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1908 Tombstone $10 Silver Certificate Currency Note VF
1908 Tombstone Silver Certificate – Listed as #85 in 100 Greatest American Currency Notes
Poor Thomas Hendricks. The man served as Grover Cleveland’s vice president for only a few months, from March 4, 1885 to November 25, 1885, before dying of natural causes in his sleep. Less than a year later, a $10 Silver certificate was issued that featured his portrait. And, in what may NOT have been an accident, the artists at the Bureau of Engraving and Printing framed him in what appeared to be a tombstone. Besides prompting some initial claims of poor taste by a grieving public, the design also led to these certificates being nicknamed “Tombstone Notes” – a moniker that was destined to forever overshadow the former Vice President depicted on its surface.
As it turns out, this story isn’t just sad, but spooky as well, since the design and even production of this certificate began before Hendricks passed away! First issued in 1886, the design was issued again in 1891 and 1908. Hendricks remains the only vice president who did not serve as president whose portrait appears on U.S. paper currency. The intriguing history behind this note has led it to being listed as #85 in Q. David Bowers’ book 100 Greatest American Currency Notes.
Here’s your chance to make the famous $10 “Tombstone Note” part of your collection with this scarce note from the 1908 Series. This 1908 Tombstone Silver Certificate features a stark blue seal, roman numeral “X” and serial number, which contrasts well with the rest of the dark, ornate design. Best of all, you can obtain this coveted note in Very Fine (VF) condition housed in a clear acrylic holder and accompanied by a certificate of authenticity.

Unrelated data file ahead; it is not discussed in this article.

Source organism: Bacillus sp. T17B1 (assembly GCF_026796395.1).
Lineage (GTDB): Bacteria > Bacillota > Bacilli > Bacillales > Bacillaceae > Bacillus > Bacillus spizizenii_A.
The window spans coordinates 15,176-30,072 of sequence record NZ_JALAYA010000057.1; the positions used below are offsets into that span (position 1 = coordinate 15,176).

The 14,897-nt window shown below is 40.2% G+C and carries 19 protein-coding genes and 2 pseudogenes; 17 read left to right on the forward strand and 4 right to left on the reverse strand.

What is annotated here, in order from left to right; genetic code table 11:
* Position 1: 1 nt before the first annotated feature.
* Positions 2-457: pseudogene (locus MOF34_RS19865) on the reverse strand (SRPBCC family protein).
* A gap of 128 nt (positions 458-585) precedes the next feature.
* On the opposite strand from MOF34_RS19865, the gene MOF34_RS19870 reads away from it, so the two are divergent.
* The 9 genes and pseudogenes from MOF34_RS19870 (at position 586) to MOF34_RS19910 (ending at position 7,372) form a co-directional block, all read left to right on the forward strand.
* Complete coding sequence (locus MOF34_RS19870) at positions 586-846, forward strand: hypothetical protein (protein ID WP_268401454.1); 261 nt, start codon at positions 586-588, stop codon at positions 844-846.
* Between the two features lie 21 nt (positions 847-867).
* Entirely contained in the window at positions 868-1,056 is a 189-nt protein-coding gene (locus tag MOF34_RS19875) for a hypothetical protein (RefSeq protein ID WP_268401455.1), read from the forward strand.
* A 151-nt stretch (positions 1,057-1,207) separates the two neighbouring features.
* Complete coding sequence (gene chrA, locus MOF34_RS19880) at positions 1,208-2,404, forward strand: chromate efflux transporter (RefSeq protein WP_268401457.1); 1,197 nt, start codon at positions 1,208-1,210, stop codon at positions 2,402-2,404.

Thomas A. Hendricks (1819-1885) was a popular politician from Indiana who served in both the United States House of Representatives and the United States Senate. He was also Indiana’s 16th Governor before being elected as the nation’s 21st vice president. Unknown to most people, however, was the popular Democrat’s poor health. Hendricks suffered a paralytic stroke in 1880, and while he was able to return to public life, he could no longer stand for any length of time. No one outside his family knew of his health issues and with his popularity unblemished, Hendricks ran as Grover Cleveland’s running mate in the 1884 Presidential election. Serving less than a year as vice president, Hendricks died unexpectedly during a trip home to Indianapolis. The vice presidency remained vacant after his death until Levi P. Morton assumed office in 1889 following the election of Benjamin Harrison as the nation’s 23rd President.
Share the story of this eerily prophetic piece of numismatic history and secure yours today!
|Year of Issue||1908|